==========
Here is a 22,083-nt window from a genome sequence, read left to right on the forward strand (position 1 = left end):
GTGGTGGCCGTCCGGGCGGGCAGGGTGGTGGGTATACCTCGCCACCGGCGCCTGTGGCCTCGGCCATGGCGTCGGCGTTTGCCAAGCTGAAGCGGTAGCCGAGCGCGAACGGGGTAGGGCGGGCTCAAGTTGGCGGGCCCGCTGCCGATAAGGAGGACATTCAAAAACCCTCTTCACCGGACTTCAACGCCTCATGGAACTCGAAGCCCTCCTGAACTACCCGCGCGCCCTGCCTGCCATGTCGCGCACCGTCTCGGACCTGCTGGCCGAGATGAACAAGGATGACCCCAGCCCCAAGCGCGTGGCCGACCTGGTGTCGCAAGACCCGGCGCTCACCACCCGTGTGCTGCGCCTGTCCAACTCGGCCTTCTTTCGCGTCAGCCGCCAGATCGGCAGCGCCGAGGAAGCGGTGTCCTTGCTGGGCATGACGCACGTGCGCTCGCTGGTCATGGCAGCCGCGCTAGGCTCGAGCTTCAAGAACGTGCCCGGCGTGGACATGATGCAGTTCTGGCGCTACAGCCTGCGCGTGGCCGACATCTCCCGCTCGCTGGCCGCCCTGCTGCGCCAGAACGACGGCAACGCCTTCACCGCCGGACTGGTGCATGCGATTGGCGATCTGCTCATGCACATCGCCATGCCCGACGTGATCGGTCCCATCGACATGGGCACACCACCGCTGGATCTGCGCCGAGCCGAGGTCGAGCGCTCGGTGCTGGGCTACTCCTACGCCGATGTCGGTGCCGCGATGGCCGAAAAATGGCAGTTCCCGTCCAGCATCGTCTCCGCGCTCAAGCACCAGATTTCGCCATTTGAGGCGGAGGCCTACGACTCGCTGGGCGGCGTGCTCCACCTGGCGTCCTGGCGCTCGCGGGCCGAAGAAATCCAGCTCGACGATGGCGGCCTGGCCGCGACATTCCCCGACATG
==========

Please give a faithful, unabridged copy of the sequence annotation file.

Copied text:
Here is a 22,083-nt window from a genome sequence, read left to right on the forward strand (position 1 = left end):
GTGGTGGCCGTCCGGGCGGGCAGGGTGGTGGGTATACCTCGCCACCGGCGCCTGTGGCCTCGGCCATGGCGTCGGCGTTTGCCAAGCTGAAGCGGTAGCCGAGCGCGAACGGGGTAGGGCGGGCTCAAGTTGGCGGGCCCGCTGCCGATAAGGAGGACATTCAAAAACCCTCTTCACCGGACTTCAACGCCTCATGGAACTCGAAGCCCTCCTGAACTACCCGCGCGCCCTGCCTGCCATGTCGCGCACCGTCTCGGACCTGCTGGCCGAGATGAACAAGGATGACCCCAGCCCCAAGCGCGTGGCCGACCTGGTGTCGCAAGACCCGGCGCTCACCACCCGTGTGCTGCGCCTGTCCAACTCGGCCTTCTTTCGCGTCAGCCGCCAGATCGGCAGCGCCGAGGAAGCGGTGTCCTTGCTGGGCATGACGCACGTGCGCTCGCTGGTCATGGCAGCCGCGCTAGGCTCGAGCTTCAAGAACGTGCCCGGCGTGGACATGATGCAGTTCTGGCGCTACAGCCTGCGCGTGGCCGACATCTCCCGCTCGCTGGCCGCCCTGCTGCGCCAGAACGACGGCAACGCCTTCACCGCCGGACTGGTGCATGCGATTGGCGATCTGCTCATGCACATCGCCATGCCCGACGTGATCGGTCCCATCGACATGGGCACACCACCGCTGGATCTGCGCCGAGCCGAGGTCGAGCGCTCGGTGCTGGGCTACTCCTACGCCGATGTCGGTGCCGCGATGGCCGAAAAATGGCAGTTCCCGTCCAGCATCGTCTCCGCGCTCAAGCACCAGATTTCGCCATTTGAGGCGGAGGCCTACGACTCGCTGGGCGGCGTGCTCCACCTGGCGTCCTGGCGCTCGCGGGCCGAAGAAATCCAGCTCGACGATGGCGGCCTGGCCGCGACATTCCCCGACATG